What is Shiraz

by John Staughton last updated -

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Shiraz is a red wine with two names, making it a bit confusing for those who are not well-versed in the language of wines!

What is Shiraz?

Shiraz, also known as Syrah, is a full-bodied red wine made from a dark-skinned grape variety.  It has a long history as it was named after the city of Shiraz in Iran, a city of literature and gardens, where it was produced. However, the modern-day Shiraz grape is said to have originated in France 2000 years ago.

Many people wonder whether Shiraz and Syrah are the same things, and the answer is yes. Legend has it that when Syrah grapes arrived in Australia, the locals pronounced it as Shiraz. Australia remains one of the largest producers of this delectable wine, along with France and California.

shiraz

If you hold a glass of this wine up to the light, it will be practically opaque. When you’re drinking this wine, expect the taste of dark fruits, like blueberries or jam, as well as a peppery finish. Pair this heavy red wine with chocolates, cheese or smoked meats and enjoy the delightful flavor combinations.

Nutrition Facts

A standard pour of this wine (5 oz) contains about 122 calories, which is comparable to many popular red wines, such as Pinot Noir or Cabernet Sauvignon. Remember, however, that excessive amounts of alcohol can have side effects, so it should always be drunk in moderation.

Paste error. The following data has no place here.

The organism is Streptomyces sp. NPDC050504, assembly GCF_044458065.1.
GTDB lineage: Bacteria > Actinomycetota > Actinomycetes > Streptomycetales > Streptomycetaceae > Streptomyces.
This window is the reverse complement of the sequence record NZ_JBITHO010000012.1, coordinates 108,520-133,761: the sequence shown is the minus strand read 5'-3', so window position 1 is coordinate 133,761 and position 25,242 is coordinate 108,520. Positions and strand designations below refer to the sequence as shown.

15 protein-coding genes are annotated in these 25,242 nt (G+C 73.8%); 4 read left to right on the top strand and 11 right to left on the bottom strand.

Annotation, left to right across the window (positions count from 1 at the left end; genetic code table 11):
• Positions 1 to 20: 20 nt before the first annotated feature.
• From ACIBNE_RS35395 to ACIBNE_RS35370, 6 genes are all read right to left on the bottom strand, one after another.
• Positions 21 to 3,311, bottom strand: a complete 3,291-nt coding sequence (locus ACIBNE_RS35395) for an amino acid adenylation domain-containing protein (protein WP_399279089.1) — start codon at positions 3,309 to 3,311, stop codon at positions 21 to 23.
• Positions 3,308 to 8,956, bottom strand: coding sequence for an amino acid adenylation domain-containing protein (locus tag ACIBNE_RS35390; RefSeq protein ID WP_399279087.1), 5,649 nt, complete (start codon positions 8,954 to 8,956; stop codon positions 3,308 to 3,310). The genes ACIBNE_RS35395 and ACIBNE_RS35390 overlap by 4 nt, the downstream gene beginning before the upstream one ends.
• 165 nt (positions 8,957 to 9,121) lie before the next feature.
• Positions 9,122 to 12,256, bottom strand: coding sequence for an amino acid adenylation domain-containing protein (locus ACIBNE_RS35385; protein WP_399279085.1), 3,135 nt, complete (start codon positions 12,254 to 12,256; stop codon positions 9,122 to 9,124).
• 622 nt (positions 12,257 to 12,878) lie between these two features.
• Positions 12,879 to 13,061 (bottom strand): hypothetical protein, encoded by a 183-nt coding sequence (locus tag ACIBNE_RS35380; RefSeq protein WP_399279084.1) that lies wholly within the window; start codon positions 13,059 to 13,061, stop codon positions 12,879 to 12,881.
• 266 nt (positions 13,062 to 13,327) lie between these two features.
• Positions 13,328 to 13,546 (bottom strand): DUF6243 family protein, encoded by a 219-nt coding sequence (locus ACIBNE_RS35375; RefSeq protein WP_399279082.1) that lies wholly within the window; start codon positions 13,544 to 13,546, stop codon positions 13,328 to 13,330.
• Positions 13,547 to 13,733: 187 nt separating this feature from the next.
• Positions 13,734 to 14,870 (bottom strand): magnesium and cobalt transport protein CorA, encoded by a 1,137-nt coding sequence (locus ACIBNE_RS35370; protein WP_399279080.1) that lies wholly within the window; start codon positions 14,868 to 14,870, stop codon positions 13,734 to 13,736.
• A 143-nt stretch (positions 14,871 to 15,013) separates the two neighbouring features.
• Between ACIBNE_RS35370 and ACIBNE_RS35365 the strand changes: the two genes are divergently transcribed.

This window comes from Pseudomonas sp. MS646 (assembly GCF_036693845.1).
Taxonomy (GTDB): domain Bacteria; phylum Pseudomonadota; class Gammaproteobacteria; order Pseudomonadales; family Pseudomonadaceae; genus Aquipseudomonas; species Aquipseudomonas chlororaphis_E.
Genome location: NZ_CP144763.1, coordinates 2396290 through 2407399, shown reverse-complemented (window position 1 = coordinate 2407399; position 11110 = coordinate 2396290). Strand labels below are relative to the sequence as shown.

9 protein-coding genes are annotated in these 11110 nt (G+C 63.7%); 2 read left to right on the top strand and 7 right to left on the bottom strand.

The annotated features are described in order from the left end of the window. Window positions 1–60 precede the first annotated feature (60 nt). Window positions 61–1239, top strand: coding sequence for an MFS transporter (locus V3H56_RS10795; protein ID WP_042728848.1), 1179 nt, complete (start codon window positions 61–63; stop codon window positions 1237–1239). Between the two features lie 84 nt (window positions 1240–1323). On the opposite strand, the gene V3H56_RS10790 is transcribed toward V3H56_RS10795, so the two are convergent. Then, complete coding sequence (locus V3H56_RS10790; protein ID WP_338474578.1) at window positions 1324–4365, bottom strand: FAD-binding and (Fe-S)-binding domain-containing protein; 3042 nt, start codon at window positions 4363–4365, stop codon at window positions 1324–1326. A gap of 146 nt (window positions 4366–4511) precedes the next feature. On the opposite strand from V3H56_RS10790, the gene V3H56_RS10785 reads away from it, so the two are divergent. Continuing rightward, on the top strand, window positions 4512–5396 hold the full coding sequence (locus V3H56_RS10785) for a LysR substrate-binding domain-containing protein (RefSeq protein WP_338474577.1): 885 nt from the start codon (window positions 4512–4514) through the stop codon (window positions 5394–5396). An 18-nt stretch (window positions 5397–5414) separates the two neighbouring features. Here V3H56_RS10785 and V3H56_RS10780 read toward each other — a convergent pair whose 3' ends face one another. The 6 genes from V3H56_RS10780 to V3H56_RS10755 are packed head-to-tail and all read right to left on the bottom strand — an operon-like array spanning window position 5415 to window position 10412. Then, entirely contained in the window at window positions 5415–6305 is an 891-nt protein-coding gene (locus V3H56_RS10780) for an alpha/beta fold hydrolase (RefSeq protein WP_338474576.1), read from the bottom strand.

Health Benefits

Shiraz/Syrah has a number of health benefits, but only when enjoyed in moderation. Let’s take a look at the top health benefits of this particular red wine variety.

  • It contains heart-healthy antioxidants which can prevent chronic diseases, including arthritis and inflammatory issues.
  • It promotes weight loss, as it is lower in calories than many other alcohols, by volume.
  • It helps restore collagen for skin health.
  • Resveratrol, in this wine, is neuroprotective and can improve memory, as well as lower your risk of Alzheimer’s disease

Red wine has been shown to reduce the risk of various conditions and chronic diseases, including stroke, high blood pressure, cancer, and type 2 diabetes. It also reduces the chances of osteoporosis and cataracts.

About the Author

John Staughton is a traveling writer, editor, and publisher who earned his English and Integrative Biology degrees from the University of Illinois in Champaign, Urbana (USA). He is the co-founder of a literary journal, Sheriff Nottingham, and calls the most beautiful places in the world his office. On a perpetual journey towards the idea of home, he uses words to educate, inspire, uplift and evolve.

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